in all the peds we’ve seen, only one lady was friendly and professional at the same time. All the others had that kind of matronly condescending attitude as if their being women on top of being Dr made them far more qualified in childcare than you, made them so arrogantly confident in themselves that whatever you reported about your own child was of little significance or importance. Things like us going in for immunization only to have the Dr ask what kind of cream we used to treat rashes on the face, and when telling her it was a product trusted by mommies back where I come from to sneer and sermon me about how only coconut oil is good for it. Or the fact that Ishi always had been a skinny girl and that it was of course that I was no feeding her right because yup we all know that hereditary factors are just a bunch of bollocks and that as a foreigner I of course had disastrous eating habits myself that is sure to kill my own kid…Simply put, these women paediatrician I saw knew best because of who they were and that dispensed them from needing to ask anything about family history of anything. Highly recommended lady Doctor included.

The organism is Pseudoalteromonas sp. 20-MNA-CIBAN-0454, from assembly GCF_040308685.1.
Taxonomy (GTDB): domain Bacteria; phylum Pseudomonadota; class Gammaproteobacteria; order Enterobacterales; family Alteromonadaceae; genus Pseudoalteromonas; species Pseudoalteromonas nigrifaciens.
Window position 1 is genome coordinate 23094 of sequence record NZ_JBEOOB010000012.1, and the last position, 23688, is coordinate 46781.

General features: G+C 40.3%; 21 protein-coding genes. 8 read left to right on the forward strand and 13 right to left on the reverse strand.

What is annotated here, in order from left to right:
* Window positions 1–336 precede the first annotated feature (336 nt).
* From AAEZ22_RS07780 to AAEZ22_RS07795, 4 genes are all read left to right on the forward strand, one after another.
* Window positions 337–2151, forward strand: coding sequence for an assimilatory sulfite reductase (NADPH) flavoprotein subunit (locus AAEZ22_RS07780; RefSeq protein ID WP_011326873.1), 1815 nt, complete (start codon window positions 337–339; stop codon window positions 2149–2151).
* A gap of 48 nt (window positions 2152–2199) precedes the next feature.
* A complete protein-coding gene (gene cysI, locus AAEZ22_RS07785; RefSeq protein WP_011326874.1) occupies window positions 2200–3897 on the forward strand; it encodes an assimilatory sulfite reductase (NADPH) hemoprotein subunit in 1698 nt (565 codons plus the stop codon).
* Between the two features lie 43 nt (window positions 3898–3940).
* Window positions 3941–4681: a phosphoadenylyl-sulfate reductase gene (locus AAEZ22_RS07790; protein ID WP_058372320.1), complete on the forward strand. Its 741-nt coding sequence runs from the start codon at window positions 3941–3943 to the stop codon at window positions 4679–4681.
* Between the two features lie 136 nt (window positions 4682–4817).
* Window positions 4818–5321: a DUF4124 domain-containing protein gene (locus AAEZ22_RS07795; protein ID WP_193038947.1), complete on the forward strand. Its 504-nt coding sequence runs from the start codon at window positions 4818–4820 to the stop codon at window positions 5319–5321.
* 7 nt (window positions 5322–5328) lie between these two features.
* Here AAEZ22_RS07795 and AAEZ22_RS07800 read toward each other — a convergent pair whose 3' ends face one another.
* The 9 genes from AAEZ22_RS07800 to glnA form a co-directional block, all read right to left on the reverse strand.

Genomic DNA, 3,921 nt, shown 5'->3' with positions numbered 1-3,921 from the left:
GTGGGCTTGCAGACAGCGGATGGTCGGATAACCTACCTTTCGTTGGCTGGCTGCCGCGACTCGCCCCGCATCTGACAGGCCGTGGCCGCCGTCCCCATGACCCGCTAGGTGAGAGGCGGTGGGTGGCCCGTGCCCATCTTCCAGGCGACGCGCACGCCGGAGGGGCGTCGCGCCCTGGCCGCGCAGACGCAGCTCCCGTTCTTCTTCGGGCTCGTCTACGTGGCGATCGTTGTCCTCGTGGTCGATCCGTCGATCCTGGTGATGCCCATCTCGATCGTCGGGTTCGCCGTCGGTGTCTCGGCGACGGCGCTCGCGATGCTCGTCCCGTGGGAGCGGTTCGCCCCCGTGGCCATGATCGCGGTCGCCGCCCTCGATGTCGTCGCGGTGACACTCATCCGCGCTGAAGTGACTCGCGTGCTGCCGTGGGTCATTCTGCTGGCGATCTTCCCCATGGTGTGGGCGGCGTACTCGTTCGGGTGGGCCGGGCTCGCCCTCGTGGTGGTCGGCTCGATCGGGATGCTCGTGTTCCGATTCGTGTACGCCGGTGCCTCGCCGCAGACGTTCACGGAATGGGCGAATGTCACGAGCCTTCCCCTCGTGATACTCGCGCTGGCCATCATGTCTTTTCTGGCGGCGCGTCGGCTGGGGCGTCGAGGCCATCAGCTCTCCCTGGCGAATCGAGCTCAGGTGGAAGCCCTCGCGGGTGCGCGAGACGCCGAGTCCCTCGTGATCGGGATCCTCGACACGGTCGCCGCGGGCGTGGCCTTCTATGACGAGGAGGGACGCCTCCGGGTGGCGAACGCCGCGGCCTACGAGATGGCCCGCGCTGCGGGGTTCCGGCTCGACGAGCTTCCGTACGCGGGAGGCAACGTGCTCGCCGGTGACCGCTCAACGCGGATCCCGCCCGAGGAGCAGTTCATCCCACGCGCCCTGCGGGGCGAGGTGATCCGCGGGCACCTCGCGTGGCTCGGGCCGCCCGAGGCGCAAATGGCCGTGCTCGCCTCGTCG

A thing that I never saw with any of the male Doctor we saw, who for some reason are far more detached and professional and don’t let whatever hormone bout get in the way. They are Doctors, they don’t feel the need to be superior in their approach, all knew that parents know their child well enough and that it is worth asking the right question. None of the male Doctors we saw felt the need to lecture me for her 3rd percentile weight, sure some found it odd, but instead of immediately accusing me of not feeding her properly, they asked how she was eating, and how active she was, and how many diapers she soiled a day, and upon getting normal answers to all the above ask if there was a family history of being underweight during childhood, which yes indeed there was, in my case at least, DH can’t remember in his case. In this light Ishita’s weight isn’t worry some, but none of the ladies in the paediatric lot seemed to want to consider that option, I was in their eye the one at fault, one even suggested that I spoon fed her ghee to fatten her up to meet the standard (if that isn’t quack advice what is?). the one we saw last Diwali in Lucknow was the worst of the lot in the condescending department, we came in for an emergency viral fever check as my in-laws were getting panicky, turns out that apparently having a nearly 2.5 year old weighting just 10kg was all bad, I tried to explain that it was hereditary, only to be met with a once over look taking in my slightly overweight figure (PCOS makes it hard to stay trim sorry!) and then lecture me about the importance of nutrition and that feeding a kid junk food wasn’t it…at no point did she even ask what Ishita was eating, nope, my lack of desiness was proof enough that I was a barbaric lady feeding her kids potato chips and soft drinks the whole day long! She then pointed out that it was my daughter drinking water from her sippy cup that was making her sick, and the fact we stopped sterilising bottles when she was 6 month old, never mind that between the age of 6 month until the time we saw that particular Dr Ishita has never been sick, when I pointed it out I got a lecture on how I cannot behave that way here as it’s not like in the west and I must adjust to India while staying there, DH tried to point out that Ishita was born in India, but apparently we still had a tourist attitude, all because of how I looked.